Clearly, no specific short-term formula exists on how this disparity can be remedied today, instead companies need to consider how the industry can be reshaped to ensure history does not repeat itself. At the very foundation of this, a clear pathway must be forged for females to join the industry. The UK has the lowest proportion of female engineers in the EU; only 1 in 10 engineers are women and with a technical background often being a prerequisite for career advancement in oil and gas, the shortfall

The road to attaining gender balance is complex and can ultimately be tackled in a number of ways, however it is universally appreciated that diversity of thought will be key to pursuing the opportunities that present themselves in our sector. A clear focus driven at the highest level to proactively improve female representation must be front and centre of company’s strategic targets across the oil and gas supply chain, with an equal commitment to these objectives being shared by firms involved in the search and selection process on behalf of their clients.”

Kevin Raby

Rob Morley

Rob Morley - Head of Survey at Ocean Infinity Ocean Infinity, the AUV seabed intelligence firm, has appointed Rob Morley into the newly created Head of Survey role, based in London. Rob joins from Subsea 7 where he spent over 15 years of his career in a number of operational and technical roles covering survey activities on a global basis.

Silixa appoints Amer Khayyat as Vice President of Conventional Oil & Gas Silixa, the sensing solutions business, has announced the appointment of Amer Khayyat as Vice President of Conventional Oil & Gas. Silixa’s team expansion comes in response to increased international market demand for fibre optic data acquisition services. Amer joins the company from Baker Hughes GE where he was

Russel Ward

Simon Hird

Nucore appoints Non Executive Chairman Nucore Group, the specialist engineering business, has appointed Russell Ward as Non-Executive Chairman. Russell brings a wealth of experience to Nucore’s portfolio of companies having led Cape plc as Managing Director and Motherwell Bridge as Chief Executive Officer.

i-Tech 7 appoints new Asia Pacific director i-Tech 7, Subsea 7’s Life of Field business unit, has appointed a new regional director to help strengthen and grow its life of field business in the Asia-Pacific region. Simon Hird has more than 40 years’ experience in the subsea oil and gas industry and has worked for several major contractors in the construction and life of field sectors.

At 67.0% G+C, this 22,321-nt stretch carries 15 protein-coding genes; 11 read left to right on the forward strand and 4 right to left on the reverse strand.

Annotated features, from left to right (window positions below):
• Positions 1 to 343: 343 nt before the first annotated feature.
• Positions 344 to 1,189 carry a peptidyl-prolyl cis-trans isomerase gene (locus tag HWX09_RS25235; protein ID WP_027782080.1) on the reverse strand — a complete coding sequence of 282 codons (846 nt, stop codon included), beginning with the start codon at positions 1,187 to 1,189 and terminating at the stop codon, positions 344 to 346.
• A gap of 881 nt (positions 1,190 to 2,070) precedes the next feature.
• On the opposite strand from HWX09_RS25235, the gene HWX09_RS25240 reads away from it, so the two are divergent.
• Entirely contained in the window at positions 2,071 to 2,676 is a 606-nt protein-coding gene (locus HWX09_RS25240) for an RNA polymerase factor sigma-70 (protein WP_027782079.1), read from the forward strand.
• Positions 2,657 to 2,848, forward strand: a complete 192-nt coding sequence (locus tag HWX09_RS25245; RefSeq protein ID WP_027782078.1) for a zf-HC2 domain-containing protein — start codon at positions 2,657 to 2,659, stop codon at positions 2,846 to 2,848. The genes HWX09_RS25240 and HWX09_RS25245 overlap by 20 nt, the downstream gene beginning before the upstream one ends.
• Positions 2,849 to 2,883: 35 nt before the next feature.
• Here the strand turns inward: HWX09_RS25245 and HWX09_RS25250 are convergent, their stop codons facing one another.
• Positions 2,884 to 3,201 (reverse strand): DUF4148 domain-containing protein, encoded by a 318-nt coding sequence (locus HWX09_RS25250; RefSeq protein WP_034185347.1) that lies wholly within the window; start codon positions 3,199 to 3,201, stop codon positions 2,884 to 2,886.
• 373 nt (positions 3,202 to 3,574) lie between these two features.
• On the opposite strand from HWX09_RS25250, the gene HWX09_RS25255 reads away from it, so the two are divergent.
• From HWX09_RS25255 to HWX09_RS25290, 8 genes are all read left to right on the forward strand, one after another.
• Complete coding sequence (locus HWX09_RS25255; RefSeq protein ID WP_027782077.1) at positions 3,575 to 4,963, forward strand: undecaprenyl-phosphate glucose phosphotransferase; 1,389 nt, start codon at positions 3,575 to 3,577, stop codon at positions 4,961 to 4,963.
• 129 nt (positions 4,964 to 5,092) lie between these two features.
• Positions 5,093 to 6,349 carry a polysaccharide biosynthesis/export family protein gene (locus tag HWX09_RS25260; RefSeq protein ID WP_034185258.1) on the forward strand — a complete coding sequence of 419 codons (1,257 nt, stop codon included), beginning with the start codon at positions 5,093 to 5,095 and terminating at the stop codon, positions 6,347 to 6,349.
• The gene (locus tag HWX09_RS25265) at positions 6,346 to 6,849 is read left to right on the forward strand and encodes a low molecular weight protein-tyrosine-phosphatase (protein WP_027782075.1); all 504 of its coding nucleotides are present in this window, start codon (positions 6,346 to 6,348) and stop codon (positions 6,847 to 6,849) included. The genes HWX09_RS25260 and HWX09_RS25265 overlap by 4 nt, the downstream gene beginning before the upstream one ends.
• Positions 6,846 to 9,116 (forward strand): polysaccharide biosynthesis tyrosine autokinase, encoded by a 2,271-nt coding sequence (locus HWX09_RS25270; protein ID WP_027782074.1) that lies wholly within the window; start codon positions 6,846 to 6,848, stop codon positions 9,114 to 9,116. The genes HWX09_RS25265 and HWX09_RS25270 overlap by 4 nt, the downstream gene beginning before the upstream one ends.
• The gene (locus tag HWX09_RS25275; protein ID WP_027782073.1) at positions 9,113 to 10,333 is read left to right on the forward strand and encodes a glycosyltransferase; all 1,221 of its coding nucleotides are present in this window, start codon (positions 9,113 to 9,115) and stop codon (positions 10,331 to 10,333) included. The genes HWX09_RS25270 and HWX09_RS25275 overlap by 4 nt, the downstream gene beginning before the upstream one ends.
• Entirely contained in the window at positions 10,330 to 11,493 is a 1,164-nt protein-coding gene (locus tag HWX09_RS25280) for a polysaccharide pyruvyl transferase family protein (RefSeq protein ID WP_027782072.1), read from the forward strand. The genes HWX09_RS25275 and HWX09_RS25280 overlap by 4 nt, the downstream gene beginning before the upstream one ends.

the Vice President Downhole Technology and led the integration of GE’s Sondex Wireline product line into the Baker Hughes Cased Hole Wireline service business. Prior to this, he held a number of roles covering GE’s downhole technology portfolio in both the UK and Asia Pacific Region. Amer has also spent over 10 years with Schlumberger, initially joining the business as a Field Engineer where he worked internationally before going on to focus on wireline services, holding senior technical and sales focused positions across Europe.


Amer Khayyat


John Cowie

John Cowie appointed as

Morecambe Hub Asset Manager North Sea independent Spirit Energy have appointed John Cowie as Morecambe Hub Asset Manager. John brings more than 28 years of industry experience to the role and was most recently the Central North Sea Area Manager at EnQuest. Prior to this John also held responsibility for EnQuest’s Northern North Sea Assets as Area Manager and Don Asset Manager. He has also spent several years with First Oil Expro as Technical Director for the business, as well as serving with Marathon Oil for 14 years in a number of engineering, operational and commercial positions.

Hart Victor

New VP strengthens OPITO’s footprint in Asia Pacific OPITO, the global, not-for-profit skills body for the energy industry, has appointed Hart Victor in the role of vice president of strategy for the Asia Pacific region. He had previously spent more than a decade with National Oilwell Varco as regional training manager for Asia where he supported the growth of the team from 50 to over 1,000 people, as well as establishing new safety training centres in the region. Mr Victor, who will be based at the company’s office in Kuala Lumpur, Malaysia, will increase support to the region’s oil and gas sector through implementing OPITO standards and global qualifications, working alongside the established training provider network as well as building new links with industry stakeholders. He will also support the organisation as it extends its skills and workforce development remit internationally.